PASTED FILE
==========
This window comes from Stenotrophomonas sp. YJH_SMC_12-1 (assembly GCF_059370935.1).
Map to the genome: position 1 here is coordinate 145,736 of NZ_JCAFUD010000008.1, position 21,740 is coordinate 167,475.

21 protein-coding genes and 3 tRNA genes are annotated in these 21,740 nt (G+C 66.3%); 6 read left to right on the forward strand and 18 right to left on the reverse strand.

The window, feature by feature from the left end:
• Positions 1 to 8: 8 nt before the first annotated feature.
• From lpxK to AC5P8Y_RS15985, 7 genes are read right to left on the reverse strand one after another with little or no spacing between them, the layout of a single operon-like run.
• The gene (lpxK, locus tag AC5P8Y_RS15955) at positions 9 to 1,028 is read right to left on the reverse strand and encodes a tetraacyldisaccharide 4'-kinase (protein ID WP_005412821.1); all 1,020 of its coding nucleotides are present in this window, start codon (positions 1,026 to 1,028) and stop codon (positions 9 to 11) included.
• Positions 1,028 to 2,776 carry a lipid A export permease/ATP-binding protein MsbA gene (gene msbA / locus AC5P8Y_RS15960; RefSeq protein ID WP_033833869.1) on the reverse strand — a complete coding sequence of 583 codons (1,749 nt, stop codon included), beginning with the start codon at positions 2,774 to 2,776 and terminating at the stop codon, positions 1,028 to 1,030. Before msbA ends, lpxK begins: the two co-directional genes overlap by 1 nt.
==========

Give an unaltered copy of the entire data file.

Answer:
This window comes from Stenotrophomonas sp. YJH_SMC_12-1 (assembly GCF_059370935.1).
Map to the genome: position 1 here is coordinate 145,736 of NZ_JCAFUD010000008.1, position 21,740 is coordinate 167,475.

21 protein-coding genes and 3 tRNA genes are annotated in these 21,740 nt (G+C 66.3%); 6 read left to right on the forward strand and 18 right to left on the reverse strand.

The window, feature by feature from the left end:
• Positions 1 to 8: 8 nt before the first annotated feature.
• From lpxK to AC5P8Y_RS15985, 7 genes are read right to left on the reverse strand one after another with little or no spacing between them, the layout of a single operon-like run.
• The gene (lpxK, locus tag AC5P8Y_RS15955) at positions 9 to 1,028 is read right to left on the reverse strand and encodes a tetraacyldisaccharide 4'-kinase (protein ID WP_005412821.1); all 1,020 of its coding nucleotides are present in this window, start codon (positions 1,026 to 1,028) and stop codon (positions 9 to 11) included.
• Positions 1,028 to 2,776 carry a lipid A export permease/ATP-binding protein MsbA gene (gene msbA / locus AC5P8Y_RS15960; RefSeq protein ID WP_033833869.1) on the reverse strand — a complete coding sequence of 583 codons (1,749 nt, stop codon included), beginning with the start codon at positions 2,774 to 2,776 and terminating at the stop codon, positions 1,028 to 1,030. Before msbA ends, lpxK begins: the two co-directional genes overlap by 1 nt.